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Rove R3 dash cam

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Rove R3 Dash Cam Price and Availability

If you can put up with all the pop-ups on the official site, the Rove R3 Dash Cam is available direct. Your best bet is to head to Amazon, where the RRP of $399.99 is currently discounted to $199.99 – though this could obviously change at any time. The package comes with everything you need, including front and rear cameras and all the accessories for fitment and use. However, a hardwire kit and microSD cards are available as extras.

Rove makes a big deal about this model being powered by a Super Capacitor, which is mentioned quite a lot in the promotional blurb. In other words, the dash cam opts to use one of these over a lithium-ion battery. 

It makes no difference in the grand scheme of things if you’ve got the camera connected by default anyway. Having said that, Rove reckons this makes it more useful to folks who might encounter extreme temperatures ranging from -4°F (-20°C) to +158°F (+70°C). Extreme adventurers take note.

Rove R3 Dash Cam

(Image credit: Future)

Rove R3 Dash Cam: design

The Rove R3 Dash Cam arrives in a box that flips up to reveal just about everything you need from a complete solution dash cam package. The artwork looks like it was designed using a home desktop publishing package and is quite chaotic in places, but, looking past that, the initial impressions made me keen to get the Rove R3 Dash Cam set up.

Full marks should go to Rove for providing a comprehensive, full-color manual that outlines all the steps for getting set up and how to use video once it's been recorded. There’s a supplementary app for both iOS and Android too. it's possible to use everything without calling on it if you’re not fussed, but it does enhance the overall user experience if you do.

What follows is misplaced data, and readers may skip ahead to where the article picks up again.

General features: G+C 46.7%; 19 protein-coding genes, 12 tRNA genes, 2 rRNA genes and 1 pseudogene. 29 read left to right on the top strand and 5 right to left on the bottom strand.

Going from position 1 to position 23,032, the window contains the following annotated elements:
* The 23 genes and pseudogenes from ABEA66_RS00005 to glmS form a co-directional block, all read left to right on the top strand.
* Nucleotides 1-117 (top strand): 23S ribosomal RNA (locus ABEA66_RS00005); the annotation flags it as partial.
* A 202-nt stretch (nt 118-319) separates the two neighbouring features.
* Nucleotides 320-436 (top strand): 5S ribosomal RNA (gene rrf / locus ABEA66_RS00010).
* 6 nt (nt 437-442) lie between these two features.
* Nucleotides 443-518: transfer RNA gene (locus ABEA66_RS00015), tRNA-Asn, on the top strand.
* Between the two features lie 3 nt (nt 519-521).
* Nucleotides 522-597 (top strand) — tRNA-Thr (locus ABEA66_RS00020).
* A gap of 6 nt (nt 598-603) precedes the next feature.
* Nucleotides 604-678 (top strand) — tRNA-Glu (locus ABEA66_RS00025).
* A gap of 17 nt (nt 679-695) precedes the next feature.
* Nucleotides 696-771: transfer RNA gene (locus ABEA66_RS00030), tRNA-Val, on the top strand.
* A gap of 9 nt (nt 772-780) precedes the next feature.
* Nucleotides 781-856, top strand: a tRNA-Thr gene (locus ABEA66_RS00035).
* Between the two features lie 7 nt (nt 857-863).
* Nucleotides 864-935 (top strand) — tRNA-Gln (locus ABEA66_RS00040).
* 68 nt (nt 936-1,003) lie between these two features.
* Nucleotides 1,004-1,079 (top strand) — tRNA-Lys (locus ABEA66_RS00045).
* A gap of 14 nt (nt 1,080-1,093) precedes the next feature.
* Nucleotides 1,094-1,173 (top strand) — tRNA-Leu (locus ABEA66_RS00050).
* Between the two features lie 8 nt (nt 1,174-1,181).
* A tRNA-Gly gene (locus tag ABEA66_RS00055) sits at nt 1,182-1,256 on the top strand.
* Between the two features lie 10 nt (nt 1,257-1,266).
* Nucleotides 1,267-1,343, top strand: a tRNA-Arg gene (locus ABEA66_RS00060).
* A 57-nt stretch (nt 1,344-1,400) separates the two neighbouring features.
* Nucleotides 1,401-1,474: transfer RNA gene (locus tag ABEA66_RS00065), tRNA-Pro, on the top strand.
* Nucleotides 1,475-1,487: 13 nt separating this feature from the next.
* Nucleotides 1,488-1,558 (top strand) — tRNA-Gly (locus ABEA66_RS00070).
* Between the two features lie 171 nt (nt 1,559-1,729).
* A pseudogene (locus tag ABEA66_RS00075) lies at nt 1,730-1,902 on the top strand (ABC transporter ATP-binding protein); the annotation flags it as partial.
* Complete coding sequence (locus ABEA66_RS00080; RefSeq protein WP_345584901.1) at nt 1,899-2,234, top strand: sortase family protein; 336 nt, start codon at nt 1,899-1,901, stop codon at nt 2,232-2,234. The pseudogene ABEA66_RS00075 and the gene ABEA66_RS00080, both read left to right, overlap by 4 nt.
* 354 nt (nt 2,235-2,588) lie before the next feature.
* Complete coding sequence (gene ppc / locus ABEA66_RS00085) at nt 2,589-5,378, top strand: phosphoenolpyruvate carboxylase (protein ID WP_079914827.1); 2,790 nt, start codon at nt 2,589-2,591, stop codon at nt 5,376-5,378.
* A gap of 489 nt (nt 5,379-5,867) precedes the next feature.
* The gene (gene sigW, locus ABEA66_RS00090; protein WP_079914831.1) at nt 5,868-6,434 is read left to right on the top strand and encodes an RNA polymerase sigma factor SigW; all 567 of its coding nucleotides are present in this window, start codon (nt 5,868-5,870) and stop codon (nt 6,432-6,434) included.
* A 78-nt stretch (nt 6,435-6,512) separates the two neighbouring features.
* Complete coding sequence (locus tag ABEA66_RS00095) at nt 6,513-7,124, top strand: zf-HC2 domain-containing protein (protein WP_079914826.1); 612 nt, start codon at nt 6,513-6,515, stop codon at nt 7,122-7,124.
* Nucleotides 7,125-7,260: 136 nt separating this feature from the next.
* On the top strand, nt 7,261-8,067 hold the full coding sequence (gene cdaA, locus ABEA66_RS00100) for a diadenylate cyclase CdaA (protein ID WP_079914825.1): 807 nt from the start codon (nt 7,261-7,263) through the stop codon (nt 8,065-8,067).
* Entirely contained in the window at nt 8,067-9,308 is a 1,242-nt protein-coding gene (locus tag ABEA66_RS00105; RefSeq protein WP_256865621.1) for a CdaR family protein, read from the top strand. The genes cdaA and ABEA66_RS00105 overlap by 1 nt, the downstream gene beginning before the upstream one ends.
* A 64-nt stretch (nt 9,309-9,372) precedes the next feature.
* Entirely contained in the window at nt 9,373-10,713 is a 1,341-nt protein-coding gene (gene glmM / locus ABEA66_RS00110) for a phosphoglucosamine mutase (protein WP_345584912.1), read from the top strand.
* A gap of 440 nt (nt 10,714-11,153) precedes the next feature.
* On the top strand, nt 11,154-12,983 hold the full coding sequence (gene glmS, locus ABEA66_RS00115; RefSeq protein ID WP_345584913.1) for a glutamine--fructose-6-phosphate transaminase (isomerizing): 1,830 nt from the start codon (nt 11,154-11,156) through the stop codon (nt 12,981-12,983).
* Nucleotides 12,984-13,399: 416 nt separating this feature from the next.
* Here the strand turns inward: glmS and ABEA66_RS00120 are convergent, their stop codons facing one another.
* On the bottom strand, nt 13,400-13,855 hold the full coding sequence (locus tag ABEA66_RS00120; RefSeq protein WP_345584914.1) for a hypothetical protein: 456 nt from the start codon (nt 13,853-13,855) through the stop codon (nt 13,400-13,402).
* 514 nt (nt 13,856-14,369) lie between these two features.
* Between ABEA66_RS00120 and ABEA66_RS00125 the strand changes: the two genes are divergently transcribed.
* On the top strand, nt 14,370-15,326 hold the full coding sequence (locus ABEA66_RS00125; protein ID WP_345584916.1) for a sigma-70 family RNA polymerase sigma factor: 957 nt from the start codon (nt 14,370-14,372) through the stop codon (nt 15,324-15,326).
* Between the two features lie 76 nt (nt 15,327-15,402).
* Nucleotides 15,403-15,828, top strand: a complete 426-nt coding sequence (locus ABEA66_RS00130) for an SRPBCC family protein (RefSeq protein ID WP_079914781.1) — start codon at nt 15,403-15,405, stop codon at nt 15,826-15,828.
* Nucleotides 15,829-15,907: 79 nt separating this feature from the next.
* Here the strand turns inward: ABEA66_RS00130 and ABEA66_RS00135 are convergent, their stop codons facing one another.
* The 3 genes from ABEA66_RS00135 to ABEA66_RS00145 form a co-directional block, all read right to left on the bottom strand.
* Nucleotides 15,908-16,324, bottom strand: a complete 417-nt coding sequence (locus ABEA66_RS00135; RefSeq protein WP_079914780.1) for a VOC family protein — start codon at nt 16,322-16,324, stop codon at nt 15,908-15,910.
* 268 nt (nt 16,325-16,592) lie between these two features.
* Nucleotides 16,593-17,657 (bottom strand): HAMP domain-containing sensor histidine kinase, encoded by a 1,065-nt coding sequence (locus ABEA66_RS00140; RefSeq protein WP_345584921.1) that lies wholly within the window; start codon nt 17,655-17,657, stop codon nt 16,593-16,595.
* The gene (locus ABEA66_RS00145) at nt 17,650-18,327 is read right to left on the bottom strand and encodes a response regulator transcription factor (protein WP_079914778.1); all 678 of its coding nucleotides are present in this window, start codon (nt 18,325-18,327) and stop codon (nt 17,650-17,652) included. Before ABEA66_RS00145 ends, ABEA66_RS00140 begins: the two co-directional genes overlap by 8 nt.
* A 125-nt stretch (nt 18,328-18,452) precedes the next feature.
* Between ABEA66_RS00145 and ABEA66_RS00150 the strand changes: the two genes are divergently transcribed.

Also inside the box are the main camera, a smaller rear camera, a 4.8 AMP dual charger plug, a suction mount, a wire trim tool, a 2.5ft USB Type-C data cable, a lengthy rear camera cable, a 12ft USB Type-C power cable, cable hiding clips, electrostatic films, a wet cleaning pad, and spare 3M adhesive stickers.

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Rove R3 Dash Cam

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Rove R3 Dash Cam

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The build quality of all the components feels as good as that found on any of the other best dash cams. I like the robust feel of the main camera and the 3-inch screen is big enough to touch even if you’ve got chunky fingers. The design is also nicely laid out: I quickly knew where all the cables needed to go as they’re marked up logically. All I needed to do was pop in a microSD card and start plumbing it all in.

Considering the Rove R3 Dash Cam is a complete solution package, there’s inevitably time to be spent sticking the cameras on the front and rear screens. I made use of the electrostatic sheets, which saves getting your screen covered in gum from the adhesive if I have to take it off again. The wiring, especially for the rear, takes further time to push in around the headliner, but I found the included tool made fairly light work of that. It all plugs in easily enough, though.

I especially like the way you can mount the main camera as it is, straight to your screen. Alternatively, there's the option to use the mount, which means it can be more easily positioned if any adjustment is needed. I got lucky the first time with my screen-mounted route, but either option works well depending on your requirements. Usefully, the lens in the main camera can also be twisted in a circular motion, so the view of the road can be adjusted easily.

Rove R3 Dash Cam

(Image credit: Future)

Rove R3 Dash Cam: Performance

Setup took me about 30 minutes all told, which is reasonable. I then powered up, which happens automatically if you’re plugged in, and had to pick through a few options to configure the camera.

It involves common tasks, such as formatting the memory card (which was included in my test example but isn't normally), setting the date and time, choosing a time zone and carrying out any customization options. I plugged the dash cam into my 12V electrical socket, though you can buy a hardwire kit if you’re looking for a permanent installation. 

There’s a small button on the side of the camera to manually power up, but, once installation is complete and it has power, the Rove R3 Dash Cam engages its video recording mode automatically.

Conversely, the Rove R3 Dash Cam will stop recording if you power down your ignition (or unplug it) within 1 to 2 seconds. It will save the last video being recorded, so there’s no fear of losing any footage. I felt happy to use the camera in its default setup and settings arrangement, but dipping into the menus lets you easily tweak most aspects of the functionality.